Detectives investigating the disappearance of missing teenager Alice Gross have identified an "area of interest" in West London, Scotland Yard have confirmed.
The 14-year-old vanished four weeks ago. She was last spotted walking alongside the Grand Union Canal in west London at 4.26pm on August 28.
A Metropolitan Police spokesman confirmed that a section of Elthorne Park in Hanwell, Ealing, situated half a mile from the towpath where she was last seen, was being assessed as part of the inquiry.
"As part of the ongoing search operation we have identified an area that is currently being assessed. It will be subject to further examination to determine if it is relevant to this investigation. The area of interest is in Elthorne Park."
Earlier, police staged a reconstruction of the teenager's last-known movements in a bid to jog the memories of passersby.
Detective Superintendent Carl Mehta, leading the hunt, said people may remember Alice's distinctive "power walk" - very fast with swinging arms.
Alice's parents Rosalind Hodgkiss and Jose Gross spoke of their anguish as they made a plea for her safe return.
Ms Hodgkiss said: "The longer Alice has been missing the more worried and concerned that we feel and obviously the greater the anguish that we feel. We are looking forward to being back as a family again. The house feels very empty without her. Alice is a very lively, funny girl. She's quirky. We are really looking forward to the sound of her voice, seeing her smile, just her presence."
Mr Gross refuted the idea that his daughter, who was suffering with anorexia, had run away. "There's nothing specific we can think of that would have made her want to run away."
In a direct message to Alice, they said in a statement: "We are appealing to Alice. If you are out there, to come home where you belong. We love you and we miss you. We want to see your smile again, we want to hear you sing again, to see you cuddle Peggy, or sit at the piano. We want to be a family again.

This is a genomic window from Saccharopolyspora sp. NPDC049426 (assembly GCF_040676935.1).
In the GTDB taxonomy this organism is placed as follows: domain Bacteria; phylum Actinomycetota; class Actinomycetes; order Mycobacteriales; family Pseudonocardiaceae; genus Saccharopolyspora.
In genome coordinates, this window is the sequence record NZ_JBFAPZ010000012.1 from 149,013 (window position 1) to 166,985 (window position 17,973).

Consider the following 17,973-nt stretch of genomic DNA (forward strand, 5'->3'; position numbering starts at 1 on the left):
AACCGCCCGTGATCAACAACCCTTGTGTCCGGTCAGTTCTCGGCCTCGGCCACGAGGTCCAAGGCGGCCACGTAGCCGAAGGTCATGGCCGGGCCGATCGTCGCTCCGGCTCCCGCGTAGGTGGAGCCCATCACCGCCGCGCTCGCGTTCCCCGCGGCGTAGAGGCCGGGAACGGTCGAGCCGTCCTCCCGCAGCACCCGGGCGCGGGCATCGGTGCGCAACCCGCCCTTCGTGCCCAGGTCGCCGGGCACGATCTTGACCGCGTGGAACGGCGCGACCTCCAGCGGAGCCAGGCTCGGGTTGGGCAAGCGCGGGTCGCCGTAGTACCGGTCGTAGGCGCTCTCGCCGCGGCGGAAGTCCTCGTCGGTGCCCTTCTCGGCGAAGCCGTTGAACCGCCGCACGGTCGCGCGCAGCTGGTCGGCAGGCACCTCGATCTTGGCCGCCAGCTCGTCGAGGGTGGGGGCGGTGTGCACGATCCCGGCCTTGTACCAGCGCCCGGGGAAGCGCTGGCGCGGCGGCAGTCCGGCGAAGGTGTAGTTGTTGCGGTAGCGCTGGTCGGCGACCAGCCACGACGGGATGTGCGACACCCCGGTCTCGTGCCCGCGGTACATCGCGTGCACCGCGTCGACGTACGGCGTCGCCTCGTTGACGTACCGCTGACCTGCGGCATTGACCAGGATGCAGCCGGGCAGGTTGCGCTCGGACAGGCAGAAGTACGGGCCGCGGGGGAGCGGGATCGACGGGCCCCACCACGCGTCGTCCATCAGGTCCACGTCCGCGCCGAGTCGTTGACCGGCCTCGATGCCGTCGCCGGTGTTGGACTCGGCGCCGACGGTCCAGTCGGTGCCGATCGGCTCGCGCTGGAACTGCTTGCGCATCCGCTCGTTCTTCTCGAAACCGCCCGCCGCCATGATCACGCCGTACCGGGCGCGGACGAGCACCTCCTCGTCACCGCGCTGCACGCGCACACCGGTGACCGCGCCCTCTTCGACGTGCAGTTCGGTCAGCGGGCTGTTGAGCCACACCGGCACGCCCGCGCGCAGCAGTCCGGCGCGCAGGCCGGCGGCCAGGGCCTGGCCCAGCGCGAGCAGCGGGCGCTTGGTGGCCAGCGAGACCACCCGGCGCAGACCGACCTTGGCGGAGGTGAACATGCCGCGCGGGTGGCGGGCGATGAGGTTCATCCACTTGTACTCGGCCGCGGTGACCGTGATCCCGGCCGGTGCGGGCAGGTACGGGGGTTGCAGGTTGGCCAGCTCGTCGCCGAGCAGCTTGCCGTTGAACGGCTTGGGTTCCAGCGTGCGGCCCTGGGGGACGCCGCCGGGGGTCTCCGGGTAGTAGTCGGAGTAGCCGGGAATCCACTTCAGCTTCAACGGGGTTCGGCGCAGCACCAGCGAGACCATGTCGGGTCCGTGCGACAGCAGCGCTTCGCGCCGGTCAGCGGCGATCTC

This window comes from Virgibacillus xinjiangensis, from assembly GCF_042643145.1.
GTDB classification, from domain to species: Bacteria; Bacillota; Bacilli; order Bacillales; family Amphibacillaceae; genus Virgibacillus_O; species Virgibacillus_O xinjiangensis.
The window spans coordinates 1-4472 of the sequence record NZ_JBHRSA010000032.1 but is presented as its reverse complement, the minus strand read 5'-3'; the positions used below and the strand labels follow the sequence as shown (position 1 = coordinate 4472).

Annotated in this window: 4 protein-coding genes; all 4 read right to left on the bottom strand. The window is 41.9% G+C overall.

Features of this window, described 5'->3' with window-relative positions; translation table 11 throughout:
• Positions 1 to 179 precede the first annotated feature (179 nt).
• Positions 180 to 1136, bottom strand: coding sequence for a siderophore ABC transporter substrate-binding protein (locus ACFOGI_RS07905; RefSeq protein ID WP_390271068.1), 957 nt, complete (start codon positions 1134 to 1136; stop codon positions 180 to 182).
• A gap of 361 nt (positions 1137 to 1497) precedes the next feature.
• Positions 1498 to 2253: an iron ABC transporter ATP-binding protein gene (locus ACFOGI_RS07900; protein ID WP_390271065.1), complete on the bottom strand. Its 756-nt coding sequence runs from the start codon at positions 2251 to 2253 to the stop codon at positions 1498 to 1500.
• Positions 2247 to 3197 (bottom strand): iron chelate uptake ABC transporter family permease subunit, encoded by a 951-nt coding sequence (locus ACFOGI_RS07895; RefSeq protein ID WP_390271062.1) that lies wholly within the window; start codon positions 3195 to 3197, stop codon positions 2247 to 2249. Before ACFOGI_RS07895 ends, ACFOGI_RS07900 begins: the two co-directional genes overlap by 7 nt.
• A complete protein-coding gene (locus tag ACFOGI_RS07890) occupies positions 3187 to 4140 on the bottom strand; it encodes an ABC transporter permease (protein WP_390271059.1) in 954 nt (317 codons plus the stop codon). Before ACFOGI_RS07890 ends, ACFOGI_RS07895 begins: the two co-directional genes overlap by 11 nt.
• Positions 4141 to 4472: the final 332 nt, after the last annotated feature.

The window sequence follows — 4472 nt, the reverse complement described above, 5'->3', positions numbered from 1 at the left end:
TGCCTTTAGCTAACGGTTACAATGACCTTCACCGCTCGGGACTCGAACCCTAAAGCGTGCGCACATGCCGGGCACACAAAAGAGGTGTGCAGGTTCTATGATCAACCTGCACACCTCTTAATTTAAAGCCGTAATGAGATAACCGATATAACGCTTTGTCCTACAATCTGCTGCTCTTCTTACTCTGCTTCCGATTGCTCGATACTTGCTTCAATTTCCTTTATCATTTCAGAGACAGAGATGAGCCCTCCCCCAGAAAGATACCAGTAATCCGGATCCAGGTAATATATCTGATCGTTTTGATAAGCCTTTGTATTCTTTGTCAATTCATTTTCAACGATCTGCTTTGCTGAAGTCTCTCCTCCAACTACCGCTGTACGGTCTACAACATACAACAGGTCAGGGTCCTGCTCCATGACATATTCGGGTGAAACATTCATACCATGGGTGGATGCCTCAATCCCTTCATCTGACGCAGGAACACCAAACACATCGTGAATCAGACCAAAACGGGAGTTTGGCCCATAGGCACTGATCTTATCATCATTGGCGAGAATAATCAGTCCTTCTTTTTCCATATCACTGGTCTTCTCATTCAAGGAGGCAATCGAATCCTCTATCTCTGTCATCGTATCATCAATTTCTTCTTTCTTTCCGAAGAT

"The whole family, all your friends, the community and the police are united in trying to bring you home. We are also appealing to anyone out there who knows anything about Alice's disappearance or where she is to come forward now.
"We cannot believe that Alice is not at home with us and every morning brings new agony. We dearly love our daughter and Nina dearly loves her sister. Please, please help us."
The prime suspect is 41-year-old builder Arnis Zalkalns, a convicted murderer who served seven years in a Latvian jail for killing his wife.
He was spotted on CCTV cycling along the same path as Alice on the day she vanished. Zalkalns has not been seen since September 3 and has not accessed his bank account or used his mobile phone.
Police officers have been sent to his native Latvia to trace him. Around 600 officers from eight forces are involved in the investigation into the disappearance of the teenager, making it the Metropolitan Police's biggest operation since the 7/7 bomb attacks in London in 2005.
A reward of up to £20,000 is being offered for anyone who has information that leads detectives to find Alice.